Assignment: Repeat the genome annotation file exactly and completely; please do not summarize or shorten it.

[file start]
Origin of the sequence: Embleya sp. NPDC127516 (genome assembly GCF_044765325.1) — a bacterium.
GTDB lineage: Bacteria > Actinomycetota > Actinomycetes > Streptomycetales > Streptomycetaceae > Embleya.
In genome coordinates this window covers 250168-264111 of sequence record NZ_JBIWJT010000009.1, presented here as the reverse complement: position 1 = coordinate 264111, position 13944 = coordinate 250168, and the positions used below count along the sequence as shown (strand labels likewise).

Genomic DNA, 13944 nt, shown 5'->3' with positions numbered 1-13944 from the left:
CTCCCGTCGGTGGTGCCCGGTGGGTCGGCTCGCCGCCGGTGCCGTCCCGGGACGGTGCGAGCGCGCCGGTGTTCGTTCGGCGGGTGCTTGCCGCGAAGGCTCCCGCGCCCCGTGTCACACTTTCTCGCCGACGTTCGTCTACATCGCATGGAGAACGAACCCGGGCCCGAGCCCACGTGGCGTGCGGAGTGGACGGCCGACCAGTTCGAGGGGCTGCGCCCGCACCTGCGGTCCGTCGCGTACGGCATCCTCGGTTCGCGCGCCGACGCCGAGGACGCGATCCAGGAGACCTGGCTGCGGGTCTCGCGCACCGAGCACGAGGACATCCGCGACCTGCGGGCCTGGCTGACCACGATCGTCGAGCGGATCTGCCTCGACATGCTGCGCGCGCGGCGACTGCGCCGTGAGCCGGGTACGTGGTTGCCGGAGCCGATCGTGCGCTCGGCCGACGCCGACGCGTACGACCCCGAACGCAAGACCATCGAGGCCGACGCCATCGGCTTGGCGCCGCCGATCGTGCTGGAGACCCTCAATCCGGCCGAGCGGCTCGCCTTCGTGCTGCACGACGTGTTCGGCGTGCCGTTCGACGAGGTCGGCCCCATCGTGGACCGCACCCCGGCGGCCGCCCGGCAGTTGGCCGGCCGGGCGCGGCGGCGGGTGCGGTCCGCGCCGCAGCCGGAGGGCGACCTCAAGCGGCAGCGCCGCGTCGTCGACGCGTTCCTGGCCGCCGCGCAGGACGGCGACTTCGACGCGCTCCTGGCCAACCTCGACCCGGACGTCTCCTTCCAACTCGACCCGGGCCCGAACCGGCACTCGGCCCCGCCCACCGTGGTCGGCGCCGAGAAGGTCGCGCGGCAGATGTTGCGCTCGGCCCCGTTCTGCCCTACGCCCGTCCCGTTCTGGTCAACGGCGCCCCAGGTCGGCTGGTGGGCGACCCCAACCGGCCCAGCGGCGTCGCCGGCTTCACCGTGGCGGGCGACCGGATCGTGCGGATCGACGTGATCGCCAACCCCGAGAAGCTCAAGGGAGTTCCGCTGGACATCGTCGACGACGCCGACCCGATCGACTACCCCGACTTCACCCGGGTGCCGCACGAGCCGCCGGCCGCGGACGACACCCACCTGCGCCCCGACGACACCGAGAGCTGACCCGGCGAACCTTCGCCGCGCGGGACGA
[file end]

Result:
Origin of the sequence: Embleya sp. NPDC127516 (genome assembly GCF_044765325.1) — a bacterium.
GTDB lineage: Bacteria > Actinomycetota > Actinomycetes > Streptomycetales > Streptomycetaceae > Embleya.
In genome coordinates this window covers 250168-264111 of sequence record NZ_JBIWJT010000009.1, presented here as the reverse complement: position 1 = coordinate 264111, position 13944 = coordinate 250168, and the positions used below count along the sequence as shown (strand labels likewise).

Genomic DNA, 13944 nt, shown 5'->3' with positions numbered 1-13944 from the left:
CTCCCGTCGGTGGTGCCCGGTGGGTCGGCTCGCCGCCGGTGCCGTCCCGGGACGGTGCGAGCGCGCCGGTGTTCGTTCGGCGGGTGCTTGCCGCGAAGGCTCCCGCGCCCCGTGTCACACTTTCTCGCCGACGTTCGTCTACATCGCATGGAGAACGAACCCGGGCCCGAGCCCACGTGGCGTGCGGAGTGGACGGCCGACCAGTTCGAGGGGCTGCGCCCGCACCTGCGGTCCGTCGCGTACGGCATCCTCGGTTCGCGCGCCGACGCCGAGGACGCGATCCAGGAGACCTGGCTGCGGGTCTCGCGCACCGAGCACGAGGACATCCGCGACCTGCGGGCCTGGCTGACCACGATCGTCGAGCGGATCTGCCTCGACATGCTGCGCGCGCGGCGACTGCGCCGTGAGCCGGGTACGTGGTTGCCGGAGCCGATCGTGCGCTCGGCCGACGCCGACGCGTACGACCCCGAACGCAAGACCATCGAGGCCGACGCCATCGGCTTGGCGCCGCCGATCGTGCTGGAGACCCTCAATCCGGCCGAGCGGCTCGCCTTCGTGCTGCACGACGTGTTCGGCGTGCCGTTCGACGAGGTCGGCCCCATCGTGGACCGCACCCCGGCGGCCGCCCGGCAGTTGGCCGGCCGGGCGCGGCGGCGGGTGCGGTCCGCGCCGCAGCCGGAGGGCGACCTCAAGCGGCAGCGCCGCGTCGTCGACGCGTTCCTGGCCGCCGCGCAGGACGGCGACTTCGACGCGCTCCTGGCCAACCTCGACCCGGACGTCTCCTTCCAACTCGACCCGGGCCCGAACCGGCACTCGGCCCCGCCCACCGTGGTCGGCGCCGAGAAGGTCGCGCGGCAGATGTTGCGCTCGGCCCCGTTCTGCCCTACGCCCGTCCCGTTCTGGTCAACGGCGCCCCAGGTCGGCTGGTGGGCGACCCCAACCGGCCCAGCGGCGTCGCCGGCTTCACCGTGGCGGGCGACCGGATCGTGCGGATCGACGTGATCGCCAACCCCGAGAAGCTCAAGGGAGTTCCGCTGGACATCGTCGACGACGCCGACCCGATCGACTACCCCGACTTCACCCGGGTGCCGCACGAGCCGCCGGCCGCGGACGACACCCACCTGCGCCCCGACGACACCGAGAGCTGACCCGGCGAACCTTCGCCGCGCGGGACGA